Local steam riverboat popularity lasted between 1837 and 1858 in west Michigan, when it began to drop off. Initially their purpose was to haul freight and passengers. The first steam riverboat, the Governor Mason, was built in 1837. It mainly traveled between Grand Rapids and Grand Haven but did make one trip upriver past Lowell to Lyons. The boat had no whistle so a bugler was hired to alert of the boat’s arrival.
The second steamboat, the Owashtanong (Odawa name for the Grand River) was built in 1837 in Grand Haven by Robinson, White and Williams & Co. As steam riverboats gained popularity, the need to improve the river became greater. In 1838 the state appropriated funding for improvement of the Grand River, for the large boats.
The John Almy, an 1838 riverboat gained lasting fame around Lowell when it was stranded and wrecked on the Grand River, at the mouth of the Flat River. The launching of the Almy was described by Able T. Page: “It was a great event in the little pioneer village, a gala day for the people; old and young turned out to witness the launch. All eyes were eagerly watching to see the beautiful craft slide gracefully into its native element.” Unfortunately, the Almy sank at Lowell on its maiden voyage.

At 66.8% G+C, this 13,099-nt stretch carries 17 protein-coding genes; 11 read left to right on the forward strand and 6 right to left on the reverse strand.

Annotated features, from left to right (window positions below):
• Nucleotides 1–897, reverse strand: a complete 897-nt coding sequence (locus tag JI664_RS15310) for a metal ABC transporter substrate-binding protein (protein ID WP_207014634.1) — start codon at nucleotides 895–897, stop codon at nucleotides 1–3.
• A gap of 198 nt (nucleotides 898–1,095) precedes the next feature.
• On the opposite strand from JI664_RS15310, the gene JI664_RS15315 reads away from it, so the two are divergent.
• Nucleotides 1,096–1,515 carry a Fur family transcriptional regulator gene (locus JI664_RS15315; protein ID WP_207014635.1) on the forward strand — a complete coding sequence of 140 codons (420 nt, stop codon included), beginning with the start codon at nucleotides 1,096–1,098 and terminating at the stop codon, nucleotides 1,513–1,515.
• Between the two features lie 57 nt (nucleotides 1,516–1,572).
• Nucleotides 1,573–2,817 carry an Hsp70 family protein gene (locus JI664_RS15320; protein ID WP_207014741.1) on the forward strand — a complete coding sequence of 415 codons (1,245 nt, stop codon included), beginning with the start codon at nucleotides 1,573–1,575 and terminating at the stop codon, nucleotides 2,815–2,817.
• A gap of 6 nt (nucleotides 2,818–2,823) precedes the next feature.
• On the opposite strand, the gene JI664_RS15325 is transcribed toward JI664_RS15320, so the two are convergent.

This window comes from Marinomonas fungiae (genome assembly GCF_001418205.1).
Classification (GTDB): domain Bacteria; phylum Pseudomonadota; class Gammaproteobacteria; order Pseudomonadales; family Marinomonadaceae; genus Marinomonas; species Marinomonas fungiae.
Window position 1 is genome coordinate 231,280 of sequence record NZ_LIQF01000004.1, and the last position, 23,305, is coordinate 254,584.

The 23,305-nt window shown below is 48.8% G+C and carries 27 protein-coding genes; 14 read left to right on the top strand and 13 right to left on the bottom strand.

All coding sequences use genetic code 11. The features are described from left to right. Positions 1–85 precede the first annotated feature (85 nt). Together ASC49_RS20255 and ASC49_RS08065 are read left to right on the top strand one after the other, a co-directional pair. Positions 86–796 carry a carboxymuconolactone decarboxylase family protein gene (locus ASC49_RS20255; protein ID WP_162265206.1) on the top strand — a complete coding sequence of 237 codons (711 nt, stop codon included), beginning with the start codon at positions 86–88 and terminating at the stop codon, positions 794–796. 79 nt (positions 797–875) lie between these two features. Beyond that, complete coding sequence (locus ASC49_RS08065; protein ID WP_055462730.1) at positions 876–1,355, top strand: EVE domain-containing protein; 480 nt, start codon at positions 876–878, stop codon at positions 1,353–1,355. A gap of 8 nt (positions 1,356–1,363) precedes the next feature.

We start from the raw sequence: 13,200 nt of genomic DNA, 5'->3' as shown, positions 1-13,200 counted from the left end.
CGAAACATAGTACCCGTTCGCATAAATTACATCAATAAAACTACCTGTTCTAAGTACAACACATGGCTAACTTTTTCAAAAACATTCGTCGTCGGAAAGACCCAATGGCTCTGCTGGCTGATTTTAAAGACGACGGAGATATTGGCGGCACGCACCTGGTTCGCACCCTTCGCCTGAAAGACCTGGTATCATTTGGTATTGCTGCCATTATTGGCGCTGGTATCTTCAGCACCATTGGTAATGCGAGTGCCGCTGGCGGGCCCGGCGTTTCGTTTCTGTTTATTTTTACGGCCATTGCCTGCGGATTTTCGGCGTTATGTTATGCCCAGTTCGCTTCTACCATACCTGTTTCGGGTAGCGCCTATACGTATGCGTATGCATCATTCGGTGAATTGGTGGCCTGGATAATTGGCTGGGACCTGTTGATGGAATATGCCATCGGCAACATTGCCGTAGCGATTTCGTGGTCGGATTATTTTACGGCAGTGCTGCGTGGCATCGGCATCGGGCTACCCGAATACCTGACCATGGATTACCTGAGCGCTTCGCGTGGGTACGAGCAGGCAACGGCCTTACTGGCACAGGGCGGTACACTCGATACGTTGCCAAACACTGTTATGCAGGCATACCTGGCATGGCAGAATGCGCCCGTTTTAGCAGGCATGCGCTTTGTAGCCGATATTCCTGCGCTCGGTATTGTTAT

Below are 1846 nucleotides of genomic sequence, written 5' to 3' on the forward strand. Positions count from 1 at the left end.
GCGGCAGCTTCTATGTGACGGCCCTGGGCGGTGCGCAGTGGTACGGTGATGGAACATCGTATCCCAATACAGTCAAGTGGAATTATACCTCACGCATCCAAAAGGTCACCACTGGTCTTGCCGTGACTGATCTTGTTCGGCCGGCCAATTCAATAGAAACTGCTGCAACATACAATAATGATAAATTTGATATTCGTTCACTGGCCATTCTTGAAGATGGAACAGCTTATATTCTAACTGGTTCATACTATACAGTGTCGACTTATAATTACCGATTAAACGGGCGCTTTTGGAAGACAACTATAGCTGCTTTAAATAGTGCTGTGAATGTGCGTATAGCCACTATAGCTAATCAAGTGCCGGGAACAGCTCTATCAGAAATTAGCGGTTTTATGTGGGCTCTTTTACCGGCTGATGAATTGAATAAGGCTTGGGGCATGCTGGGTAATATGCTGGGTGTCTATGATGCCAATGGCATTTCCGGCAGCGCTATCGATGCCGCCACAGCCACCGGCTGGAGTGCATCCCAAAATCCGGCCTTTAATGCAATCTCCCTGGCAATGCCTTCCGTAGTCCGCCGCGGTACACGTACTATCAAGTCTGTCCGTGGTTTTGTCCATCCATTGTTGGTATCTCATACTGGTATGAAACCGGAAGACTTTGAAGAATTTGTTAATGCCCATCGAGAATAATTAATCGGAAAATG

The J. F. Porter traveled between Grand Rapids and Lyons starting in 1852. The Porter had been built in Mishawaka, Indiana in 1850. It was brought to Grand Rapids and hauled over the canal bank there to begin its service which continued until 1858 with the Detroit, Grand Haven, and Milwaukee Railroad laid its tracks and began serving the same route. As the availability of railroads increased, the popularity and usefulness of the riverboat declined. From then on riverboats became a leisure form of transportation.